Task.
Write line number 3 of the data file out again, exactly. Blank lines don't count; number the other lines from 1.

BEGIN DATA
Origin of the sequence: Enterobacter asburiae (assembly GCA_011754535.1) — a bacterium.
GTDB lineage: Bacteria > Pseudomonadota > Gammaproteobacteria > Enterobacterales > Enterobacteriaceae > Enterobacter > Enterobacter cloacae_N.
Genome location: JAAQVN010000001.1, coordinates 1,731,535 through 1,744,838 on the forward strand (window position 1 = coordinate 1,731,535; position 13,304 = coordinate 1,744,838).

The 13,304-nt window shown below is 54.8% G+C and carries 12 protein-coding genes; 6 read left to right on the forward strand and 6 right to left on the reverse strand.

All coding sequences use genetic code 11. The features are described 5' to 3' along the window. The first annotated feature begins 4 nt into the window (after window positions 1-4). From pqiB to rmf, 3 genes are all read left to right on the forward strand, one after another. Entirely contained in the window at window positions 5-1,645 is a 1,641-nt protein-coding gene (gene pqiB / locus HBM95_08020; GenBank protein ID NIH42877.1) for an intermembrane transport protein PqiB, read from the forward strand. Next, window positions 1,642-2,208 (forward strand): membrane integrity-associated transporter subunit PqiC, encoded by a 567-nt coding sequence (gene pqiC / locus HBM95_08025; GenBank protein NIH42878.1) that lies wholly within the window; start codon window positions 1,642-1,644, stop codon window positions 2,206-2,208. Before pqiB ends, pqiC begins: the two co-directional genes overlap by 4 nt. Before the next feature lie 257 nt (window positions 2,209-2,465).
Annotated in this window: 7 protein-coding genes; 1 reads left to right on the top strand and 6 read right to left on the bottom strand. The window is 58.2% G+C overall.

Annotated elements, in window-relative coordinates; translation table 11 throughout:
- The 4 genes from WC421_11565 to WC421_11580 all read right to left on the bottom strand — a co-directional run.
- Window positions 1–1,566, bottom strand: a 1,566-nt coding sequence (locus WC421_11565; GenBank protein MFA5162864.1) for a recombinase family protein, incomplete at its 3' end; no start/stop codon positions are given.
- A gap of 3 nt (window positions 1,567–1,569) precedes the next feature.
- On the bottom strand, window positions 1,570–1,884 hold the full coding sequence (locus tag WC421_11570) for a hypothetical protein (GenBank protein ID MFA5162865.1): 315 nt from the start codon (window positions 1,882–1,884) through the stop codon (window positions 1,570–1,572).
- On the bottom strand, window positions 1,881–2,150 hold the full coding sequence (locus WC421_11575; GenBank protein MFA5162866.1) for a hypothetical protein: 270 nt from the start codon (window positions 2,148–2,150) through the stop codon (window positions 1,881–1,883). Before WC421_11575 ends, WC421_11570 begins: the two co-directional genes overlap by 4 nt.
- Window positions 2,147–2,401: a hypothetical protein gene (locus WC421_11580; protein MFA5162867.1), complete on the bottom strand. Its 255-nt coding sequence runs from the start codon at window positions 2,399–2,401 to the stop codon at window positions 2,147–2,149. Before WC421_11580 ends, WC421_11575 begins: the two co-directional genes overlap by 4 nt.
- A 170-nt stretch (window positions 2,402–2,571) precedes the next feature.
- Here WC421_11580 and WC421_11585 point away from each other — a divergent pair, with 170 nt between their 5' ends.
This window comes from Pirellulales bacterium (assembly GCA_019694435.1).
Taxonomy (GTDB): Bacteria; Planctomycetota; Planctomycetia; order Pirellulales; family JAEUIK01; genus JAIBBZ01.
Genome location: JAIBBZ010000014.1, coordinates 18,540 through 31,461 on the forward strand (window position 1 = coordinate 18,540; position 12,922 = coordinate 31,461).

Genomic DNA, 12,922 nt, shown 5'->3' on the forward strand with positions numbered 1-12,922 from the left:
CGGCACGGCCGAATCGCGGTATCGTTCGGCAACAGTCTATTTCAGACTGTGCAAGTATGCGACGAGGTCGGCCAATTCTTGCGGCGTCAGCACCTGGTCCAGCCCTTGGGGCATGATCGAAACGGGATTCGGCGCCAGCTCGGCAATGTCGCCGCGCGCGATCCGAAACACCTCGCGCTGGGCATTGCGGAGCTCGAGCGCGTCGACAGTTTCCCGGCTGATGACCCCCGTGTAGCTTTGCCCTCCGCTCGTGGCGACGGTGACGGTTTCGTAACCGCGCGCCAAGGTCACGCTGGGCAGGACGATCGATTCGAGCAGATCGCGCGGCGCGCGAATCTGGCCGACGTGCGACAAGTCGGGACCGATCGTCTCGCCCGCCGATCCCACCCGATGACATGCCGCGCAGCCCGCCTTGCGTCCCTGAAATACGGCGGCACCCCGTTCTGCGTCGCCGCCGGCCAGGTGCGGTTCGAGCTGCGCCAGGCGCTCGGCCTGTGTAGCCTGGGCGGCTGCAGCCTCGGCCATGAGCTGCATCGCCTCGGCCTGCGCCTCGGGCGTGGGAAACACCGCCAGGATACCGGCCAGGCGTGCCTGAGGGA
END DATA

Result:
Genome location: JAAQVN010000001.1, coordinates 1,731,535 through 1,744,838 on the forward strand (window position 1 = coordinate 1,731,535; position 13,304 = coordinate 1,744,838).